Baseline Data, Recanalization, Complications, and Outcome
Among 432 patients treated with IAT, we identified 12 patients (4 women and 8 men; mean age, 60 years) who were treated because of an ischemic stroke after coronary angiography (n=6) or a neuroendovascular intervention (n=6). Neuroendovascular procedures included carotid stent implantation in 2 patients, presurgical embolization of a falx meningioma in 1, balloon occlusion test of the carotid artery in 1 patient, and planned subclavian stent implantation in 2 patients. Baseline characteristics and risk factors did not differ significantly between the IAT cohort of noniatrogenic strokes (n=420) and the 12 iatrogenic stroke patients (mean age, 61 [SD=13] vs 60 years [SD=9]; percentage of women [43% vs 33%]; median baseline NIHSS score [15 vs 15]; hypertension [58% vs 58%], smoking [23% vs 17%], hypercholesterolemia [43% vs 33%], diabetes mellitus [14% vs 17%], previous stroke or TIA [10% vs 25%]; P>0.05 for all variables) except for a shorter average time to treatment (95 vs 273 minutes; P<0.0001) in iatrogenic strokes.
The occlusion was located in the M1 segment of the MCA in 5 patients, in the M2 segment of the MCA in 4, in the intracranial internal carotid artery in 2, and in the anterior cerebral artery in 1 patient.
The average time from symptom onset to treatment was 95 (SD=71) minutes. Complete recanalization (TIMI grade 3; Figure) was achieved in 6 patients, partial recanalization (TIMI 2) in 5, and minimal recanalization (TIMI 1) in 1.
No reocclusion was observed on MRA (n=8), CTA (n=3), or transcranial ultrasound (n=6) within 72 hours of treatment. Two patients (17%) had a symptomatic intracranial hemorrhage. No extracranial hemorrhages were observed.
On follow-up brain imaging, 2 patients had a large anterior circulation infarct, 3 had a small anterior circulation infarct, 3 had multiple small anterior circulation infarcts, and 2 had a striato-capsular infarct. In 2 patients a follow-up MRI (n=1) or CT (n=1) did not show any ischemic lesion.
Nine patients (75%) had a favorable outcome (mRS 0 to 2) and 3 had a poor (mRS 3 or 4) outcome after 3 months.
Baseline data, clinical and radiological findings, and outcome of each patient are summarized in Table 1.
Predictors of Outcome and Recanalization
The average time from symptom onset to treatment tended to be shorter in patients with complete recanalization than in those with partial or minimal recanalization (71 vs 118 minutes; P=0.423). All 6 patients with complete recanalization had a favorable outcome after 3 months, whereas of the 6 patients with partial or minimal recanalization the outcome was favorable only in 3 (P=0.18). There was no association with vessel recanalization or clinical outcome based on, age, sex, vascular risk factors, baseline NIHSS score, urokinase dose, location of vessel occlusion, or the type of catheter used (Tables 2 and 3⇓).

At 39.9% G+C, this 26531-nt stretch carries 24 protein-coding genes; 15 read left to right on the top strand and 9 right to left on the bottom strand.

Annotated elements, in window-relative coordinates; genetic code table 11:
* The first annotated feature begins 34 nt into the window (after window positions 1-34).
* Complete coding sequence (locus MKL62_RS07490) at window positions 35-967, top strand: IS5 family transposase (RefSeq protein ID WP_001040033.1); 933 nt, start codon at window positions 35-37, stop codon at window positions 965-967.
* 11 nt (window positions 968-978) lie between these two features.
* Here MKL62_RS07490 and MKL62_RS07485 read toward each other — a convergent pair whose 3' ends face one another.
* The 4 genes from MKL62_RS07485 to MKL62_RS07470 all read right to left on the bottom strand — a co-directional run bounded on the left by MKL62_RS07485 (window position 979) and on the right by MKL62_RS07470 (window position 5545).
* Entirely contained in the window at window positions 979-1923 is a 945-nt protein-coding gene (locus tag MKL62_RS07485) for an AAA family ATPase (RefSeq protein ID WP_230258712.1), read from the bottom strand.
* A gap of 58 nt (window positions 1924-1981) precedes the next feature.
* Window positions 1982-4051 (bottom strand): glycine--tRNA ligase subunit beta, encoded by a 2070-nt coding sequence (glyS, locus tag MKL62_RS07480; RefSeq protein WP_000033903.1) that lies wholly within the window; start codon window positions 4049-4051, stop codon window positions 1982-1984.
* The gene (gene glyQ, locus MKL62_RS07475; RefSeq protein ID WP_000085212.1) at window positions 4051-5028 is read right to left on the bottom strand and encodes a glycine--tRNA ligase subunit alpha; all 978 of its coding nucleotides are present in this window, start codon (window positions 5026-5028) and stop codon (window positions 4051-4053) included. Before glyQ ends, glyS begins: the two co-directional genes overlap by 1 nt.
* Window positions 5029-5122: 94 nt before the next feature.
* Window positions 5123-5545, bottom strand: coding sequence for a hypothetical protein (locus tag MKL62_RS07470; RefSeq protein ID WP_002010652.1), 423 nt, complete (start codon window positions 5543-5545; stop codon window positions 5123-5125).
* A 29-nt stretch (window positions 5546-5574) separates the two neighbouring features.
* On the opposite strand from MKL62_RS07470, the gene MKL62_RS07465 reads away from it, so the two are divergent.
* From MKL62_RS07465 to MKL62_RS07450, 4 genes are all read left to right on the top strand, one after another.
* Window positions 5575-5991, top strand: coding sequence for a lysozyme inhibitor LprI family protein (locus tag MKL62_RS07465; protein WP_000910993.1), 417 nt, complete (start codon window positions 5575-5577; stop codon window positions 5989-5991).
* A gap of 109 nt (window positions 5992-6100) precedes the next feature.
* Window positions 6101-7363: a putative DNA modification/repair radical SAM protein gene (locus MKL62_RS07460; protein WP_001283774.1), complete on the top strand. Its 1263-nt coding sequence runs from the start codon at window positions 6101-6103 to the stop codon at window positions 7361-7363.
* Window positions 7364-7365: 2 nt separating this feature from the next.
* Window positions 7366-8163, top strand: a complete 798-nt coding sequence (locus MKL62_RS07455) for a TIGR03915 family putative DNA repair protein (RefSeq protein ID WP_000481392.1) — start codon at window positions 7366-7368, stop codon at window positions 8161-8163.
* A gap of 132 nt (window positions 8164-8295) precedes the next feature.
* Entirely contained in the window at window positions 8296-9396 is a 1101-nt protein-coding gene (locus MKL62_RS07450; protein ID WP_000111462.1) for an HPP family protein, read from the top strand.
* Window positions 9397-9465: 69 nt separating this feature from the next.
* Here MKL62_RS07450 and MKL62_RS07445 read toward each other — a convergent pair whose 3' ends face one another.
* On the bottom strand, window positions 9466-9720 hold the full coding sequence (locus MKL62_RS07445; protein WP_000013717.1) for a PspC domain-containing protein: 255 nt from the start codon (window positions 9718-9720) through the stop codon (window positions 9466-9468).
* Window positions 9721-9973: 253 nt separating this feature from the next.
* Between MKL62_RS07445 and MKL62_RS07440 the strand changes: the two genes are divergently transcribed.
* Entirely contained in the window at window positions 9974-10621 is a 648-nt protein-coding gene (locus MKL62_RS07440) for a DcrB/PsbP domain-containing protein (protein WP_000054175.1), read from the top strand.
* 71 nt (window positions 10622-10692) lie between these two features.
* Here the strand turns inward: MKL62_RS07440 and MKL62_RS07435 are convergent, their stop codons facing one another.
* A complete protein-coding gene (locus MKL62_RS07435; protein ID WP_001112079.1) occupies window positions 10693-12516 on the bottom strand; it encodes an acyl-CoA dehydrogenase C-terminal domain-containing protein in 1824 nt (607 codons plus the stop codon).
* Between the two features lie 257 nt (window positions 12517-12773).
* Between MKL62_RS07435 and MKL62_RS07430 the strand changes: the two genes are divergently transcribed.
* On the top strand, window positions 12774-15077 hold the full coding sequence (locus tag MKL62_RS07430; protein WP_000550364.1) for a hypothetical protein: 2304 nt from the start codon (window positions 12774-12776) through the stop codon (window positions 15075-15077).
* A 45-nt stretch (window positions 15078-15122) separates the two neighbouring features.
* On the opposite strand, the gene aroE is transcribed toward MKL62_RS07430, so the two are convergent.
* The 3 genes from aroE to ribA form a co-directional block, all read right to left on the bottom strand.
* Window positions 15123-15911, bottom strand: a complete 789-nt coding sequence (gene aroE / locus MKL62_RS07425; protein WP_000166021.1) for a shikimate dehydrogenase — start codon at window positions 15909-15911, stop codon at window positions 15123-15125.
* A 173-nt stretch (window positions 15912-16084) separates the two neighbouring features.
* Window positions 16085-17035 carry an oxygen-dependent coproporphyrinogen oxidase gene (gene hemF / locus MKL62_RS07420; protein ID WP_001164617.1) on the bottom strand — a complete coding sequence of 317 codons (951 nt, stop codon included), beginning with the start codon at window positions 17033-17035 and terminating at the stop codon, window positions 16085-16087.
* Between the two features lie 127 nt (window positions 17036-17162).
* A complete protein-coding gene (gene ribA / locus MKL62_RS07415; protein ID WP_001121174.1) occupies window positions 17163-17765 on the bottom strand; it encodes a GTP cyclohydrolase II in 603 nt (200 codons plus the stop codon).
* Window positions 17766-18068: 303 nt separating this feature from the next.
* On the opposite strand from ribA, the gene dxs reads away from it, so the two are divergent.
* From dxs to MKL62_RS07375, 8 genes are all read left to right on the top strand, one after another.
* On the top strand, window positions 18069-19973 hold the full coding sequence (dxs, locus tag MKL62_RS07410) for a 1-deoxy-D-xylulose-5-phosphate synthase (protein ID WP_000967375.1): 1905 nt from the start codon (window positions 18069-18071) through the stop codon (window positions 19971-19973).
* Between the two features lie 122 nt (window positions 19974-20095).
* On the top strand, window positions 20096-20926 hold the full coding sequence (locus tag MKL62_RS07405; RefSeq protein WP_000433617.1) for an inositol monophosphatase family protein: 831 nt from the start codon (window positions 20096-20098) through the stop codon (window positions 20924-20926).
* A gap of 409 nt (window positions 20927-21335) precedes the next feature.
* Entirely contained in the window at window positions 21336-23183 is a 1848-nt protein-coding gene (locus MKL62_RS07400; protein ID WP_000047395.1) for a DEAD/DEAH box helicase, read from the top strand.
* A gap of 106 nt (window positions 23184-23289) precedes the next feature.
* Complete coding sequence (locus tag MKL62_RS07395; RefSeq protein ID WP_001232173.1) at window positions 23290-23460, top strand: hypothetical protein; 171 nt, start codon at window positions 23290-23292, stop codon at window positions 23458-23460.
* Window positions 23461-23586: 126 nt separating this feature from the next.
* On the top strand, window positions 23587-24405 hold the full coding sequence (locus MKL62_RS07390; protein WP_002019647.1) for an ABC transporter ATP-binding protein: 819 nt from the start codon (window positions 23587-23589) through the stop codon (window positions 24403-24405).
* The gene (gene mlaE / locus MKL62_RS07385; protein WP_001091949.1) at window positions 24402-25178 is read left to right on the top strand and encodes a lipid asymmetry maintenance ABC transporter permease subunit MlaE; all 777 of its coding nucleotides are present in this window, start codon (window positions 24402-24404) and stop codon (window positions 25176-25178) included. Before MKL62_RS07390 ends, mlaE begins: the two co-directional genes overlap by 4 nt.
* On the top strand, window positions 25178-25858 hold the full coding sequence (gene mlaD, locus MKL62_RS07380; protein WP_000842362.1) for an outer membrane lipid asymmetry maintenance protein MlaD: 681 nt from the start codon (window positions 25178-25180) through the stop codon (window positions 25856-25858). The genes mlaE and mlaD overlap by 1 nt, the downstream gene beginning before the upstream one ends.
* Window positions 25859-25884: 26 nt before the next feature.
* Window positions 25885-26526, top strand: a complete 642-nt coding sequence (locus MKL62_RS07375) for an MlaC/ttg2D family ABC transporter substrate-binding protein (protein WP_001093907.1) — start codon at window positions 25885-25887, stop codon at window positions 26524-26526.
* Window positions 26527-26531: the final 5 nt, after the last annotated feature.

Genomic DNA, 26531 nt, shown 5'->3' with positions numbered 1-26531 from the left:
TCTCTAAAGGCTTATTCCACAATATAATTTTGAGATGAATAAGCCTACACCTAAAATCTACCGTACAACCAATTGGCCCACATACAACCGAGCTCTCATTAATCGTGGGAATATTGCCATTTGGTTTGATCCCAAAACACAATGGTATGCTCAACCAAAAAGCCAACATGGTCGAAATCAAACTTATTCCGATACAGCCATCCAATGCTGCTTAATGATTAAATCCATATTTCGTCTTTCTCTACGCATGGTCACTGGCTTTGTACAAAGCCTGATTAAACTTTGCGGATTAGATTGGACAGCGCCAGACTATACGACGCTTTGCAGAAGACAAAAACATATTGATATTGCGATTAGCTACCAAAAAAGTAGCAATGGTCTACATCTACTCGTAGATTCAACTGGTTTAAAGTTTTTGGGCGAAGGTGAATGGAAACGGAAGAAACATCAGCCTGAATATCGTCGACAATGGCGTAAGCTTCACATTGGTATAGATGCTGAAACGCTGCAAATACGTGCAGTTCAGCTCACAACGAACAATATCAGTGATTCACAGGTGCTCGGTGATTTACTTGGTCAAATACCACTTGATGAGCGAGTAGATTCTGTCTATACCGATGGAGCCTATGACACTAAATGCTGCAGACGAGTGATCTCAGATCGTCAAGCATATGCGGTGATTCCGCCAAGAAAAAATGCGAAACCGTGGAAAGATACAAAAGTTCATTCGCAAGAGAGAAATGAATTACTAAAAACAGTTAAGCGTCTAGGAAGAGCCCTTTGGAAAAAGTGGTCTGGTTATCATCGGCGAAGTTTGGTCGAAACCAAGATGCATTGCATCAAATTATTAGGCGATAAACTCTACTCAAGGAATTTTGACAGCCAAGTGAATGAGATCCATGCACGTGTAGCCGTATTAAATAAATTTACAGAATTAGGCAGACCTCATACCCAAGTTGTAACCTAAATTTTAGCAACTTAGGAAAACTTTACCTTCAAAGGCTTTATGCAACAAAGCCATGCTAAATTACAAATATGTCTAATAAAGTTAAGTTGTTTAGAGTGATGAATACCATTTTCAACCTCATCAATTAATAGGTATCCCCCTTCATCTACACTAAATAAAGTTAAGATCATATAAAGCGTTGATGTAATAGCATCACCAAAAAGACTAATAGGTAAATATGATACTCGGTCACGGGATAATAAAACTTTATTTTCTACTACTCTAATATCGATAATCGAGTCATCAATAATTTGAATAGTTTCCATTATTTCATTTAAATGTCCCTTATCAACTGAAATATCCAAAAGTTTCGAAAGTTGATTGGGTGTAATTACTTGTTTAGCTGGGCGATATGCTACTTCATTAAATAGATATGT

Ischemic stroke is a rare but well-known complication of cardiac or neurovascular catheter interventions attributable mostly to embolism.8–11 Possible pathomechanisms include direct arterial injury, air embolism, thrombus formation on the catheter or guide wire, and dislocation of pre-existing atherosclerotic plaques or thrombotic material, especially from the aortic arch.
In this study, we report our experience of treatment with IAT of patients who experienced stroke symptoms during or immediately after catheter interventions. The principal result of this study is the high percentage of patients with a favorable clinical outcome (75%) without any deaths. Our results compare well with a series of 22 stroke patients as a complication of cardiac catheterization, in which only 2 patients were treated with IAT.12 In this series, outcome was favorable (mRS≤2) in only 12 of 22 patients (55%) and 7 patients (32%) died during hospitalization. A recent study reported 9 patients with thromboembolism occurring during neuroendovascular procedures treated with intra-arterial recombinant tissue plasminogen activator.13 Only 3 of these patients had a favorable outcome and 2 died. Another recent study reported favorable outcomes in 48% of patients, 19% case fatalities, and 66.7% of complete or partial recanalization rates in 21 peri-coronary angiography stroke patients treated with intra-arterial recombinant tissue plasminogen activator or urokinase.14 In the PROACT II study, the largest randomized intra-arterial thrombolysis trial in noniatrogenic stroke patients with MCA, the percentage of favorable outcomes (mRS≤2) was 40% in the IAT group and 25% in the control group.